They offer informational support, emotional support. There’s tangible support too— like helping around the house. Helping with a bit of tidying, helping to hold the baby while mom sleeps, helping the birth parent with feeding. Especially helping mom and baby bond and helping the family adjust to a new baby. Physically healing from delivery, talking through healing meals and nutrition. Helping the parents work through any issues postpartum. Maybe mom isn’t feeling well and she’s dismissing it. Postpartum doulas will help to advocate and help her speak up, or help her recognize if she needs a doctor’s visit sooner rather than later. Those are critical points where you can save a mom’s life.
Living in the United States we have this idea that strength comes from figuring it out alone and by yourself. We put that on moms too. But no one in the world births in isolation. Birthing children and having children builds community. So we want to support building a community. Having help or getting a postpartum doula is not a sign of weakness, or that you’re doing anything wrong. This is what you’re supposed to have.
What are some of the biggest issues Black women face when it comes to maternal health right now? How has COVID-19 played a role?
The issues Black women face when it comes to maternal health have spanned over decades. We have research to prove that education and income are not necessarily protective factors against maternal mortality or poor birth outcomes. Black women and birthing people are bearing the brunt of the maternal health crisis in the United States. The United States has the worst maternal health outcomes out of all developed nations.
Most of this is stemmed from the stress Black women experience in terms of racism in this country. And the reason it spans across socio-economic status is because you can be a Black lawyer— but the stress of becoming a lawyer and the stress of being the only person of color in the room is a lot. Those experiences of isolation, those stressors can lead to high risk pregnancies.
On the flip side, there’s the stress of not having your basic needs met. Living in poverty, not having access to quality food or quality healthcare, environmental issues, poor air quality— these all contribute to high risk pregnancies. So we’re seeing it on both ends.
And then, just living in a country that doesn’t affirm who you are as a human being. Not seeing yourself represented. Seeing things like the George Floyd trial, the narrative of race and the devaluation of Black women— we’re experiencing situations where we’re not listened to, where we’re not believed, our pains and concerns are not taken seriously. And so when you’re talking about a life or death situation, we’re not making the cut.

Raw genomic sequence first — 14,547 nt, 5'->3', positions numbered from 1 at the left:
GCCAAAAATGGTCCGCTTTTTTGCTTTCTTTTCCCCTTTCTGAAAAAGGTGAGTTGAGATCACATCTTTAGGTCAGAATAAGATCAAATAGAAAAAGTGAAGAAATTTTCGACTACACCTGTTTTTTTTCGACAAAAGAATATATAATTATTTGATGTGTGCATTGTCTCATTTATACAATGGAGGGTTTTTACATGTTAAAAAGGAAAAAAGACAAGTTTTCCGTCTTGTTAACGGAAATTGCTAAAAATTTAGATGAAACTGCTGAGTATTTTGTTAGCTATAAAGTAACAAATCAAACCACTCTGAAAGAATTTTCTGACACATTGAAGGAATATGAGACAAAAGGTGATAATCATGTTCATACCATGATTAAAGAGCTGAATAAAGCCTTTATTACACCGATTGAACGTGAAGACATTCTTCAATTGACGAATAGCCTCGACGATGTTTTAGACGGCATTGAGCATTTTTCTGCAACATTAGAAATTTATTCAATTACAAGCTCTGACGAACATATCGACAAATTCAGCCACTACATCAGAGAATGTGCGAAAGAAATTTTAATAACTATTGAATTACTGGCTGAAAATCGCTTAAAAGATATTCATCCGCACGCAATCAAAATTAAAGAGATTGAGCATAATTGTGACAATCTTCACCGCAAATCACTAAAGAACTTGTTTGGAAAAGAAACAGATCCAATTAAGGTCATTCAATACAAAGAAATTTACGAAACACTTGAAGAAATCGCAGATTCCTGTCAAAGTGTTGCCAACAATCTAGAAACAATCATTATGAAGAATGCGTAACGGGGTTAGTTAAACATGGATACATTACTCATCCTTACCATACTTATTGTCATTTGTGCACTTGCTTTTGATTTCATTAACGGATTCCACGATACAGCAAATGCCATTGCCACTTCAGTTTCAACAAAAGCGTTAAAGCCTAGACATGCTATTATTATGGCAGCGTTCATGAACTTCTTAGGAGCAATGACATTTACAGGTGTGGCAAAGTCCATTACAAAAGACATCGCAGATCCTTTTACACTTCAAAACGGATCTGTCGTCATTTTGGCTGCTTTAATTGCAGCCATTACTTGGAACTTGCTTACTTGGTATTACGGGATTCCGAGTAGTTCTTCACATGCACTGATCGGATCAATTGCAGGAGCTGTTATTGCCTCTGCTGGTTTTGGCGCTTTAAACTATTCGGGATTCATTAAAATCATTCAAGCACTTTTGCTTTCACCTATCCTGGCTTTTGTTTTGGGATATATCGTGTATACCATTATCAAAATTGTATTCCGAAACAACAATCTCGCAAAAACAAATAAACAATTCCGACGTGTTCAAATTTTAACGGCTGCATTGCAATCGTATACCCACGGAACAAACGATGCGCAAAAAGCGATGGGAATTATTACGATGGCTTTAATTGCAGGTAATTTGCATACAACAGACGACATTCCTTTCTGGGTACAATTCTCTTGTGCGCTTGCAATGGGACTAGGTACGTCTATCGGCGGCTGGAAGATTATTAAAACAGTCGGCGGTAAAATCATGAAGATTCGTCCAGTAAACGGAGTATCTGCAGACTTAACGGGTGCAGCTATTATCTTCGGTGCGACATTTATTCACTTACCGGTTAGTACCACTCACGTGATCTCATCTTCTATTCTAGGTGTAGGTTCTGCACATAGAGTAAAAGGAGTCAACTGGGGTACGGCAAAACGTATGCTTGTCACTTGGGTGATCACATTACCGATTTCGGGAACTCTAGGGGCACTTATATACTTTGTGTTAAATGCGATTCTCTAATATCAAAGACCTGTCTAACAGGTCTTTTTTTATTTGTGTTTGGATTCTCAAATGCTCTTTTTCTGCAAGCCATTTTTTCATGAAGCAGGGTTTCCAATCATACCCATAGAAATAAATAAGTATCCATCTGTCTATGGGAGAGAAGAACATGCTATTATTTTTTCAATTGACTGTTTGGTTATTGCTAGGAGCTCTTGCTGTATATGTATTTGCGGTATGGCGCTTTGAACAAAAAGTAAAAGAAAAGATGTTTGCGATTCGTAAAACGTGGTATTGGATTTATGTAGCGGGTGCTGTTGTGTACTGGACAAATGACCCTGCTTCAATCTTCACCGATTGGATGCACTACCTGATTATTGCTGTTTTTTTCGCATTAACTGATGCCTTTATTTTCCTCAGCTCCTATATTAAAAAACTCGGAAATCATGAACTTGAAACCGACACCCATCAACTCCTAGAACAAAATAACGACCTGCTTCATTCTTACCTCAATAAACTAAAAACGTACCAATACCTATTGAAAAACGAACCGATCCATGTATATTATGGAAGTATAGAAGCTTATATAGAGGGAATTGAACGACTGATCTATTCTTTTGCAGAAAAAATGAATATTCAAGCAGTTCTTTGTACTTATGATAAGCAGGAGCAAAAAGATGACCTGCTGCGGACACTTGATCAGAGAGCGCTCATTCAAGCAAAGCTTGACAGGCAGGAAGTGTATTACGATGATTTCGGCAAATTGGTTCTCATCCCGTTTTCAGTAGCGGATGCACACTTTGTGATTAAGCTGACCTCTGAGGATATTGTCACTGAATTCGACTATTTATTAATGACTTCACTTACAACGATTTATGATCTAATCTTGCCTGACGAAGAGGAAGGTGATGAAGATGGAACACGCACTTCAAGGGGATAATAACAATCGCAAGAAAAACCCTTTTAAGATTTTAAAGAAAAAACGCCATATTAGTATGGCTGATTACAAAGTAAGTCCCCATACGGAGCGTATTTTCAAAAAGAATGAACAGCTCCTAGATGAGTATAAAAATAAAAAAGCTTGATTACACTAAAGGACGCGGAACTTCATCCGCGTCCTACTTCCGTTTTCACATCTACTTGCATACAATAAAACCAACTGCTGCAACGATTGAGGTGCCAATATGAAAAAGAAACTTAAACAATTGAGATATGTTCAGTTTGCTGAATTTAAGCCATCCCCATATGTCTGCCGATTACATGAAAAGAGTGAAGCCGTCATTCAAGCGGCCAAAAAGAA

COVID-19 has really unveiled and lifted this cloak when it comes to maternal care, because you’re seeing now that mothers are getting even less maternal care. It’s been a situation where we’re losing moms during COVID because they have even less support. It amplified the need for doulas, amplified the need for better support and care, and has made us ask— how do we get moms heard and listened to?
Why is it especially important to support Black birth workers?
Health care providers are trained by a culture of gynaecological care that was built off of Black women’s bodies. Literally torturing Black women’s bodies. When you think of that level of disrespect from the founding fathers of gynaecological care in America, it’s so deep rooted in terms of how we’re trained to this day.
There are levels of bias that we just can’t be aware of because of how we’re conditioned from the time we’re born. It’s so important to have more Black researchers, more Black doctors, more Black doulas that can advocate and ask the right questions— ask the questions we’re not thinking of as patients, listen to us and recognize cues. Having the representation in hospitals is a life or death issue right now.
What are your hopes for the future of maternal health?
I always tear up when someone asks me this question. My hope is that my daughter is heard and listened to, that she lives in a space that affirms who she is and who she wants to be. That she lives in a space that is unburdened so she can birth a family and feel supported and she’s healthy. That her identity and her culture within that space of birth is heard and not questioned. She doesn’t have to walk into this process from a space of fear, a space of having to fight. A space where she will be getting sacred, respectful care.